Answer: Flat tires happen. But yours spiraled out of control, taking part of your vacation with it. That shouldn’t have happened.
As soon as you noticed a problem with a rental vehicle, you should have called Enterprise immediately. You waited several hours and then phoned AAA roadside assistance. That would be the right move if it had been your van. But it belonged to Enterprise, and it should have made the decision about how to repair the vehicle.
In fact, Enterprise probably would have furnished you with a new van, which might have saved your vacation.
Of course, Enterprise shouldn’t have rented anyone a van with a flat spare. But even if you could have avoided a trip to the garage, you would have still needed to bring the vehicle back to an Enterprise location to have the tire fixed. You can’t drive around on a spare tire indefinitely.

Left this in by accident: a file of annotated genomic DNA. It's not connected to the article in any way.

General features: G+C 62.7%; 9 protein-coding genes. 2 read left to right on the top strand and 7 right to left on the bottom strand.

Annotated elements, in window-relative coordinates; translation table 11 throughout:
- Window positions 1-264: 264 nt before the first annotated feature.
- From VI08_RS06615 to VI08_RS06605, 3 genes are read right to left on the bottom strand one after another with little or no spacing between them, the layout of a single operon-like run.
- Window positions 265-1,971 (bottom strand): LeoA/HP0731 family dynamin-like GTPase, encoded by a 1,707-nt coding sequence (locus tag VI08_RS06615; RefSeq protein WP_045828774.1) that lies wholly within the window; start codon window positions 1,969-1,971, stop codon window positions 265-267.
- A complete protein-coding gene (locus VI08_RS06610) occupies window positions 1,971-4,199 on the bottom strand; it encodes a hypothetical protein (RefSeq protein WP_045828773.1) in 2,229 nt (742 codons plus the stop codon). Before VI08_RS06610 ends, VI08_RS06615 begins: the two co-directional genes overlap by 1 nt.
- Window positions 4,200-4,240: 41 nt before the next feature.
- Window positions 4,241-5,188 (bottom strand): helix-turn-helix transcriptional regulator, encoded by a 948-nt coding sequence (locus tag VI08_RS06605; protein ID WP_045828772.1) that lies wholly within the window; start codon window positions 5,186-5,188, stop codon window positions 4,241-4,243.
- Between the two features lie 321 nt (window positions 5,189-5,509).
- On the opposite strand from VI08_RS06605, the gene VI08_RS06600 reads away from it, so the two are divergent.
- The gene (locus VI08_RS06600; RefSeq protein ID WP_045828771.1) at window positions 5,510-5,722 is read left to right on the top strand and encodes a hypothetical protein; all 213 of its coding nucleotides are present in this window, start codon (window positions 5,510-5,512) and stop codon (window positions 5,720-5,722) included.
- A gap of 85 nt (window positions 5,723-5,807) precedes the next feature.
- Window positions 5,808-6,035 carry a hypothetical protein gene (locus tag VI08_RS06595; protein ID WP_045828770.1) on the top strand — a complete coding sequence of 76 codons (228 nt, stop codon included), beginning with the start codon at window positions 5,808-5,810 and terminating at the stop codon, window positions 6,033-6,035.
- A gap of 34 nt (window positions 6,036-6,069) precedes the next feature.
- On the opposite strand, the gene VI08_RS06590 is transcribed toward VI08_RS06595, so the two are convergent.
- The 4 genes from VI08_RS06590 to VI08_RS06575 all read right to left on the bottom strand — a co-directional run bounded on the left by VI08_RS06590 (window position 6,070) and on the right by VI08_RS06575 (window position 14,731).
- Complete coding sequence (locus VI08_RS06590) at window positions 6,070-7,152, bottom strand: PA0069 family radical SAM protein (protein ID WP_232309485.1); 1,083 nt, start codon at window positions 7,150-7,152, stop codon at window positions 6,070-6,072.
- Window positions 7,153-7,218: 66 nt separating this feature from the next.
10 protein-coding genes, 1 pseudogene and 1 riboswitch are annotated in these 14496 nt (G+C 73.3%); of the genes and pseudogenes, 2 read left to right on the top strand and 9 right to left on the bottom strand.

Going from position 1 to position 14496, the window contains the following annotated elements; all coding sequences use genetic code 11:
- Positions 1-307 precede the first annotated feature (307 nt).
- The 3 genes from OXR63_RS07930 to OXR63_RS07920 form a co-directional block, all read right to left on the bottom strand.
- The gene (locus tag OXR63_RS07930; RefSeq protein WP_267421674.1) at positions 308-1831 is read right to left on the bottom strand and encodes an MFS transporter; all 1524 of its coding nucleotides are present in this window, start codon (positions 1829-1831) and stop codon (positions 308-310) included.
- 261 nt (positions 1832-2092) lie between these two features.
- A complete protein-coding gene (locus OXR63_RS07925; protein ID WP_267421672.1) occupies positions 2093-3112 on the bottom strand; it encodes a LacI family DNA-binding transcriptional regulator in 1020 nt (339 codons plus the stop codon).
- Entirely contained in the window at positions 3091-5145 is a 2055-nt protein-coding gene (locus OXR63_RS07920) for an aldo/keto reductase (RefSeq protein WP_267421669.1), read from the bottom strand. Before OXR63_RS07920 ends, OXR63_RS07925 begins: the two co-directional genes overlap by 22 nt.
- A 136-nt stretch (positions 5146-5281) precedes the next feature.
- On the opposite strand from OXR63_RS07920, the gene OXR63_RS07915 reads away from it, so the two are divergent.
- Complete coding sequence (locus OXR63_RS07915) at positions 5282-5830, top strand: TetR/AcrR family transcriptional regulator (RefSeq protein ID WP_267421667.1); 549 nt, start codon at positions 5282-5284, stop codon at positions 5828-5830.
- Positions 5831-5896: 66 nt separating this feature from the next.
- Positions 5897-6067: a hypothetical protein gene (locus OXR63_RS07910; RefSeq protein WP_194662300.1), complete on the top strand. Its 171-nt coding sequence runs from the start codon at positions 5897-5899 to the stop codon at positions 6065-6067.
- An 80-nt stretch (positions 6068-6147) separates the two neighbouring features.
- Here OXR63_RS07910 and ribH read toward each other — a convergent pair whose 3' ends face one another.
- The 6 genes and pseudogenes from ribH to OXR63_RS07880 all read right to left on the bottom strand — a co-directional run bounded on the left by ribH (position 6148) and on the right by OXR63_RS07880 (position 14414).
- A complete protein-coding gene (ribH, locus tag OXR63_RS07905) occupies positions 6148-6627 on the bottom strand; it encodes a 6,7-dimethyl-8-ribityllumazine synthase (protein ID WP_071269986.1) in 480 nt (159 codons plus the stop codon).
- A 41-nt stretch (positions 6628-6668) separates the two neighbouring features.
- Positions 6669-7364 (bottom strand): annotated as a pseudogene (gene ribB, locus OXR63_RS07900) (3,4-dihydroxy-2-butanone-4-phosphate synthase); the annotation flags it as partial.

The $865 bill appears to be legit. I wouldn’t assume to be able to deduct your repair bill from the final invoice. Those are two separate issues.
In reviewing the details of your grievance (which, for space reasons, were edited) I notice that you spent most of your time on the phone trying to resolve this. You had numerous phone conversations with the Enterprise location from which you rented. Picking up the phone is a good idea when you have a flat tire, but a problem like this is better resolved in person, when you return the car, or in writing (preferably by email) when you’re back home.
I contacted Enterprise, and it reimbursed you the $657 you paid to repair its van.
(Photo: The Bee/Flickr Creative Commons)